General Motors Technical Center designed by Minoru Yamasaki and Eero Saarinen.
The "Tech Center" was designed by architect Eero Saarinen, with construction beginning in 1949. The campus was completed in 1955 and ceremonially opened by President Dwight D. Eisenhower on May 16, 1956. The facility cost the company approximately US$100,000,000 at the time. The American Institute of Architects honored it in 1986 as the most outstanding architectural project of its era.
Ну вот теперь я туда хочу. Только пишут, что посетить центр нелься, нет там экскурсий.
На одном сайте дают совет найти знакомого, который там работает, чтоб он выписал visitor pass.
Никто там не работает, случайно? А?
Bounded by 12 Mile, Mound and Chicago Rds, and Van Dyke Ave., Warren, Michigan
The General Motors Technical Center is a campus with fifteen complexes of buildings and numerous outbuildings located on an approximately 600-acre site in Warren, Michigan. Between 1949 and 1956, seven major complexes of buildings were constructed. Eero Saarinen was the architect for five, and a consultant for two, of these complexes. Additionally, Saarinen designed two of the most prominent buildings on the campus. In the second phase of construction, 1957 to 1970, Saarinen designed another building for GM. Saarinen also partnered with Thomas Church to design a high-style modernist landscape on the west side of the Technical Center.
Saarinen’s first independent work, one that brought immediate renown, was the vast General Motors Technical Center in Warren, Mich. Here Saarinen arranged five major building complexes, each for a different research study, around a 22-acre (9-hectare) reflecting pool. Strips of planted forest rimmed the 320-acre (130-hectare) site. The precision and modular rhythm of the low buildings recalls...
The twenty-two acre lake was a central element of the Tech Center and on the west side was a gigantic fountain that formed a wall of water 115 feet long and 50 feet high. A smaller decorative fountain, designed by the sculpture Alexander Calder, was placed at the northwest corner of the lake.
GM Warren Technical Center – Original Admin. Building
GM Renaissance Center
Year Built: 1976-1981
Architect: John Portman & Associates
"the Renaissance Center became the world’s largest private development with an anticipated 1971 cost of $500 million."
By 2003, GM had completed an extensive $500 million renovation of the Renaissance Center in 2003,
The renovation includes a lighted glass walkway called the “green ring” for its green lights; it circles the mezzanine to make the complex easy to navigate.
How the Renaissance Center changed the landscape of Detroit
http://www.cleers.org/workshop6/maptc.pdf site map
If you ever get a chance to go on an architecture tour of GM’s Warren Technical Center and have a fondness of modern architecture you won’t regret it.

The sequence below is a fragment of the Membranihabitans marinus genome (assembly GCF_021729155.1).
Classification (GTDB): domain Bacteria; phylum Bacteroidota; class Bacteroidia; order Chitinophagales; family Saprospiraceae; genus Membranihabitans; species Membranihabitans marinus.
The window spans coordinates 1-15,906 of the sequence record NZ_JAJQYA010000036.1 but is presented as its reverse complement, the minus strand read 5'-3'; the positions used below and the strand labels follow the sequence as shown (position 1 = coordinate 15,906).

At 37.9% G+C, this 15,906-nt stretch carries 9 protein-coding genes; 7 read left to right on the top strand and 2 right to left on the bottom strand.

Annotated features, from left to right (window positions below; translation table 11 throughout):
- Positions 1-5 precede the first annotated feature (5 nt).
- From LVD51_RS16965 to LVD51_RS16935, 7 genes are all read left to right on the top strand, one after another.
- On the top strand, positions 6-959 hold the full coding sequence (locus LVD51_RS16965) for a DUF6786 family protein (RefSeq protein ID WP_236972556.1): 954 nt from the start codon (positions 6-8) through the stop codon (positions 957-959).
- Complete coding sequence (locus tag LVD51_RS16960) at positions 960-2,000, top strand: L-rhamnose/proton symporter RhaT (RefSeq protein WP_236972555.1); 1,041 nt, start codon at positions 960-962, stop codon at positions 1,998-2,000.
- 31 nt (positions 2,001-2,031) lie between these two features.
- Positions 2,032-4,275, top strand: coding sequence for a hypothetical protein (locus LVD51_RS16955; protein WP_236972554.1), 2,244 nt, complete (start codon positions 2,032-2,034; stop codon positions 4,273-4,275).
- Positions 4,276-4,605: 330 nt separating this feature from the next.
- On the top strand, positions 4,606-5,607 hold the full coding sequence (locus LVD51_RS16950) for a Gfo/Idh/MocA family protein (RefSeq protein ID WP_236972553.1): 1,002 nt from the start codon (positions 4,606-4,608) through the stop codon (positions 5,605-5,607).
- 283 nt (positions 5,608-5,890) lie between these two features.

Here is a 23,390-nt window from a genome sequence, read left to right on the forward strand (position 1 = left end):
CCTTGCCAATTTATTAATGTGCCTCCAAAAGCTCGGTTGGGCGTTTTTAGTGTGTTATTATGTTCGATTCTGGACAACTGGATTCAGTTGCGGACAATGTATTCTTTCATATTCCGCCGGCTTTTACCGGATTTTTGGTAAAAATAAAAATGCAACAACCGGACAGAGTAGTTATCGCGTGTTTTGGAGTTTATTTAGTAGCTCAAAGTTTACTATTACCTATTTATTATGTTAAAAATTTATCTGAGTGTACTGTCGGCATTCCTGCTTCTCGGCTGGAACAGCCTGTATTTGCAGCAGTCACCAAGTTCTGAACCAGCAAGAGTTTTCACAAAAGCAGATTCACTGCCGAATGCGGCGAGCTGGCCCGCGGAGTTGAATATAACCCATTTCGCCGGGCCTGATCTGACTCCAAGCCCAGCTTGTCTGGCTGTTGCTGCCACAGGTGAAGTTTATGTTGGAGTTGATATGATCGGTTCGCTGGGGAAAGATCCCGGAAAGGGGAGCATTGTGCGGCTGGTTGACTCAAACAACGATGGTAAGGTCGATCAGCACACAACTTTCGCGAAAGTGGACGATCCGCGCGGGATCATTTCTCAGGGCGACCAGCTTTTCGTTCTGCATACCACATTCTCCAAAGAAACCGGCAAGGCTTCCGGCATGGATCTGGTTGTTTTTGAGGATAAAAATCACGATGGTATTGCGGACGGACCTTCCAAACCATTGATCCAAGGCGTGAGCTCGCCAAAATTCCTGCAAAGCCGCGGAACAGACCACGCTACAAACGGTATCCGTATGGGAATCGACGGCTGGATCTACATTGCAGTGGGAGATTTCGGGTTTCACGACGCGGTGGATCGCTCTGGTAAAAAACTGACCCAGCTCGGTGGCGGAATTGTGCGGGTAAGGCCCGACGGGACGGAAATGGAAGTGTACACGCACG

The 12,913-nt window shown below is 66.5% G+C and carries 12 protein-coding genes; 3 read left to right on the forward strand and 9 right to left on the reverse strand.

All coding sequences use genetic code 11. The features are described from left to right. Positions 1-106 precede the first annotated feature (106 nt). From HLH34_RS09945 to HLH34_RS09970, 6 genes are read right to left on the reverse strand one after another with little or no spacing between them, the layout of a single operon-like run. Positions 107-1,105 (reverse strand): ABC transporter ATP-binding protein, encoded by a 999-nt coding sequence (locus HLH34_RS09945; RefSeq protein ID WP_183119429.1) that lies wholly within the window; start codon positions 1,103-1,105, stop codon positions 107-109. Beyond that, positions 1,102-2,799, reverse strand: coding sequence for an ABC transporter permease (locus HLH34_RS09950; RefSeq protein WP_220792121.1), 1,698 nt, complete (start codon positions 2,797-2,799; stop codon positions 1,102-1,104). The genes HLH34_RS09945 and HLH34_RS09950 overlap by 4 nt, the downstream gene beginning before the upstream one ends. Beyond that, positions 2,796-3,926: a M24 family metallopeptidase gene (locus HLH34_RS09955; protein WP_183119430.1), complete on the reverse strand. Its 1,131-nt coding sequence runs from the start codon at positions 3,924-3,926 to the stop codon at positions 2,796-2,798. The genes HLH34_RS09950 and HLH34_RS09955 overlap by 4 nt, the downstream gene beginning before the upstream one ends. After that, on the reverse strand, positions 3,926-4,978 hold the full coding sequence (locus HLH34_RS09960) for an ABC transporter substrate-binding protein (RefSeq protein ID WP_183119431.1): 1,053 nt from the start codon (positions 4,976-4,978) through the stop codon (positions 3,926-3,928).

- As impressive as the spiral stair in the Research Building is, you need to see the contoured wood lay-in ceiling panels that are in modern lobby that sets the stage for the spiral stair. Wow!
- The Research Building also boasts an impressive, intimate auditorium. Actually, every major building from this time period each boast their own auditorium. All of them are incredible…
- The Design Lobby is the most precisely designed space I have ever seen. Window mullions intersect with both terrazzo floor joints and ceiling grid which in turn translate down the other wall to the pool and the hanging stair steps. This is just the start – I could spend a couple hours taking it all in. You might think big deal, but remember these drawings were done by hand. Execution is also exquisite. Can you imagine getting a contractor to put that much effort into getting things done in today’s environment.
- The Manufacturing Building office wings have an aluminum ceiling grid with lay-in acoustical panels. Here again, design is not lazily approached. Every grid intersection coordinates multiple utilities. Typically, an intersection will contain a return air return and a sprinkler head. Try to pull that one off on a contractor today!
GM doesn’t offer tours of the Technical Center. Unless a large group (i.e. American Institute of Architects, Society of Automotive Engineers, etc.) arranges it, it’s almost impossible to get an organized tour. If you know someone who works there (still), they can get you a visitor’s pass and escort you around some of the less restricted areas.
.GM doesn’t offer tours of the Technical Center. Unless a large group (i.e. American Institute of Architects, Society of Automotive Engineers, etc.) arranges it, it’s almost impossible to get an organized tour. If you know someone who works there (still), they can get you a visitor’s pass and escort you around some of the less restricted areas.
General Motors Technical Center Historic District map can be downloaded here.
Photographs of the Technical Center from the National Register of Historic Places nomination.